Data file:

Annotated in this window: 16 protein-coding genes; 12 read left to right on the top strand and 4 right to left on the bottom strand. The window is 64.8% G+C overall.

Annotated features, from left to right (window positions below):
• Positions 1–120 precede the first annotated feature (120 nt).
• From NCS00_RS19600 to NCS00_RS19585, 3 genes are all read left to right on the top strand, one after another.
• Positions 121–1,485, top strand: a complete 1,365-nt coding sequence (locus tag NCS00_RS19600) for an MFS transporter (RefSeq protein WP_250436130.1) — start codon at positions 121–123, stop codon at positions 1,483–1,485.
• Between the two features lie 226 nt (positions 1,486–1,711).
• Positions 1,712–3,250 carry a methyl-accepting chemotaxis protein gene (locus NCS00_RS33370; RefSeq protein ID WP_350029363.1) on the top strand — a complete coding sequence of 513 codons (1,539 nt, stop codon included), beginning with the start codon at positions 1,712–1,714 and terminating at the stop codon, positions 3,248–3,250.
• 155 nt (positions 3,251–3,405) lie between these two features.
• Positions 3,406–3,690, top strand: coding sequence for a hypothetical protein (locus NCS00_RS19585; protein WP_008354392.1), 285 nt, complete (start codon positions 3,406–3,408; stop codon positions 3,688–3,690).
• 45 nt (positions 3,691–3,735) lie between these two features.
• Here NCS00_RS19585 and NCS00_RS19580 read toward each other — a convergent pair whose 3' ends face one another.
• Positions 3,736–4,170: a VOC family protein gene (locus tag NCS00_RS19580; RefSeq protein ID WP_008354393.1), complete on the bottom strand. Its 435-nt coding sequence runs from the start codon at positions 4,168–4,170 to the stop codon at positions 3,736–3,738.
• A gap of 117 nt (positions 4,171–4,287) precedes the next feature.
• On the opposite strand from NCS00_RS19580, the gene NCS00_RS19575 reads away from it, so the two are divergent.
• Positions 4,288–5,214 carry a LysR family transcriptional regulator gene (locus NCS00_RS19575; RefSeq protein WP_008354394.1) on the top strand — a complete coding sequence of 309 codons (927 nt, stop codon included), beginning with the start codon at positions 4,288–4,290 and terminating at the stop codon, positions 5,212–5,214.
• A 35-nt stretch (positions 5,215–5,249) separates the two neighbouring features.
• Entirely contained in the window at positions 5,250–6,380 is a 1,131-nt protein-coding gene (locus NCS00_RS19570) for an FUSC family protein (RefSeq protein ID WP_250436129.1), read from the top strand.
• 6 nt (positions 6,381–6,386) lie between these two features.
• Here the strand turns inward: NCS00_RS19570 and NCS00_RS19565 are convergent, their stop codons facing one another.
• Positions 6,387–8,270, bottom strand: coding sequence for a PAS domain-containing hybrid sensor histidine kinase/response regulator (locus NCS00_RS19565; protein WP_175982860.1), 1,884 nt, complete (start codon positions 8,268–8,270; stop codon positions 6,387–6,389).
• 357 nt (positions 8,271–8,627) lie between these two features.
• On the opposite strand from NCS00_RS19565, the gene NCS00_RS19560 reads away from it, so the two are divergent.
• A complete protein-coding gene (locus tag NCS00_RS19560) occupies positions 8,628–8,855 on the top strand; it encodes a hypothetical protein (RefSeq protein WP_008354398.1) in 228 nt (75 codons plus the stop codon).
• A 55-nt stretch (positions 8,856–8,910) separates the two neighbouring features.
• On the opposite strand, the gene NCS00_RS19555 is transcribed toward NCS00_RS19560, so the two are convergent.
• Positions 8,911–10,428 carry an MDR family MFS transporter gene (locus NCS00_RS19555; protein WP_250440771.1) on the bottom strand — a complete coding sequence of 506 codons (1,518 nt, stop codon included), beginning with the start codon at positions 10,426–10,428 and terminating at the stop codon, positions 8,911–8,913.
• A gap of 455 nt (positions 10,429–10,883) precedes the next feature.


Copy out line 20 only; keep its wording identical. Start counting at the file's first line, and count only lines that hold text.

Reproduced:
• Positions 6,387–8,270, bottom strand: coding sequence for a PAS domain-containing hybrid sensor histidine kinase/response regulator (locus NCS00_RS19565; protein WP_175982860.1), 1,884 nt, complete (start codon positions 8,268–8,270; stop codon positions 6,387–6,389).